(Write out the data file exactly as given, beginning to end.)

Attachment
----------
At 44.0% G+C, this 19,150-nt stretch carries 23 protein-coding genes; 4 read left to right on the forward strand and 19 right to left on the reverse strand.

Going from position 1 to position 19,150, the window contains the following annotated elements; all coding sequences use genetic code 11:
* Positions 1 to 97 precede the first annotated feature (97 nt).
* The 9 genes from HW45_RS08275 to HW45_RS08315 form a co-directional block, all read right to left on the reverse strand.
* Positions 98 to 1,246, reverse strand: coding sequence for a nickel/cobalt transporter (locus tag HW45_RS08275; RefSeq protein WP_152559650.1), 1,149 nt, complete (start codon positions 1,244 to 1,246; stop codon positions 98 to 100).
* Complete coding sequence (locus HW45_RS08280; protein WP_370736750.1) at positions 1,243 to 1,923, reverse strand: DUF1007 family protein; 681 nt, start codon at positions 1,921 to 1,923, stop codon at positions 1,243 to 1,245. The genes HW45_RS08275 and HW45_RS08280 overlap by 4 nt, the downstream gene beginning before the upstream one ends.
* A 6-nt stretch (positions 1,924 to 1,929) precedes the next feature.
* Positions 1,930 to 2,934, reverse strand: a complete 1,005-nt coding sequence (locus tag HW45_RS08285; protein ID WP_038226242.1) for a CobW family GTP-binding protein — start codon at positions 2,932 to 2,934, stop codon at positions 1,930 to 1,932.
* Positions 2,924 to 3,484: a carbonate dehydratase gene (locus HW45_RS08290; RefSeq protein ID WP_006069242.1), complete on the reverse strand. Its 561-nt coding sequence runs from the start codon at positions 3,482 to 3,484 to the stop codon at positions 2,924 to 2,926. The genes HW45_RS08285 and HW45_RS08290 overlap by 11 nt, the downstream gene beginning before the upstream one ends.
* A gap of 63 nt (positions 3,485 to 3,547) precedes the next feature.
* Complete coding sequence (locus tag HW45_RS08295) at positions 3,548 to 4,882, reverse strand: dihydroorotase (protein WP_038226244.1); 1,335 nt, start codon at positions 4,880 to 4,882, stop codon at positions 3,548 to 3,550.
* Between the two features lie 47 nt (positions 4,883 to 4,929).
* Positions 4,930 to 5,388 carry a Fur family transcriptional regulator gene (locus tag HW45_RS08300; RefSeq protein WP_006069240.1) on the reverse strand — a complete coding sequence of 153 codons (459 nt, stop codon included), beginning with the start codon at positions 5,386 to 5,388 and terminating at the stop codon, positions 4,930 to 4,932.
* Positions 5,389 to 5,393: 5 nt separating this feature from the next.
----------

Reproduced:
At 44.0% G+C, this 19,150-nt stretch carries 23 protein-coding genes; 4 read left to right on the forward strand and 19 right to left on the reverse strand.

Going from position 1 to position 19,150, the window contains the following annotated elements; all coding sequences use genetic code 11:
* Positions 1 to 97 precede the first annotated feature (97 nt).
* The 9 genes from HW45_RS08275 to HW45_RS08315 form a co-directional block, all read right to left on the reverse strand.
* Positions 98 to 1,246, reverse strand: coding sequence for a nickel/cobalt transporter (locus tag HW45_RS08275; RefSeq protein WP_152559650.1), 1,149 nt, complete (start codon positions 1,244 to 1,246; stop codon positions 98 to 100).
* Complete coding sequence (locus HW45_RS08280; protein WP_370736750.1) at positions 1,243 to 1,923, reverse strand: DUF1007 family protein; 681 nt, start codon at positions 1,921 to 1,923, stop codon at positions 1,243 to 1,245. The genes HW45_RS08275 and HW45_RS08280 overlap by 4 nt, the downstream gene beginning before the upstream one ends.
* A 6-nt stretch (positions 1,924 to 1,929) precedes the next feature.
* Positions 1,930 to 2,934, reverse strand: a complete 1,005-nt coding sequence (locus tag HW45_RS08285; protein ID WP_038226242.1) for a CobW family GTP-binding protein — start codon at positions 2,932 to 2,934, stop codon at positions 1,930 to 1,932.
* Positions 2,924 to 3,484: a carbonate dehydratase gene (locus HW45_RS08290; RefSeq protein ID WP_006069242.1), complete on the reverse strand. Its 561-nt coding sequence runs from the start codon at positions 3,482 to 3,484 to the stop codon at positions 2,924 to 2,926. The genes HW45_RS08285 and HW45_RS08290 overlap by 11 nt, the downstream gene beginning before the upstream one ends.
* A gap of 63 nt (positions 3,485 to 3,547) precedes the next feature.
* Complete coding sequence (locus tag HW45_RS08295) at positions 3,548 to 4,882, reverse strand: dihydroorotase (protein WP_038226244.1); 1,335 nt, start codon at positions 4,880 to 4,882, stop codon at positions 3,548 to 3,550.
* Between the two features lie 47 nt (positions 4,883 to 4,929).
* Positions 4,930 to 5,388 carry a Fur family transcriptional regulator gene (locus tag HW45_RS08300; RefSeq protein WP_006069240.1) on the reverse strand — a complete coding sequence of 153 codons (459 nt, stop codon included), beginning with the start codon at positions 5,386 to 5,388 and terminating at the stop codon, positions 4,930 to 4,932.
* Positions 5,389 to 5,393: 5 nt separating this feature from the next.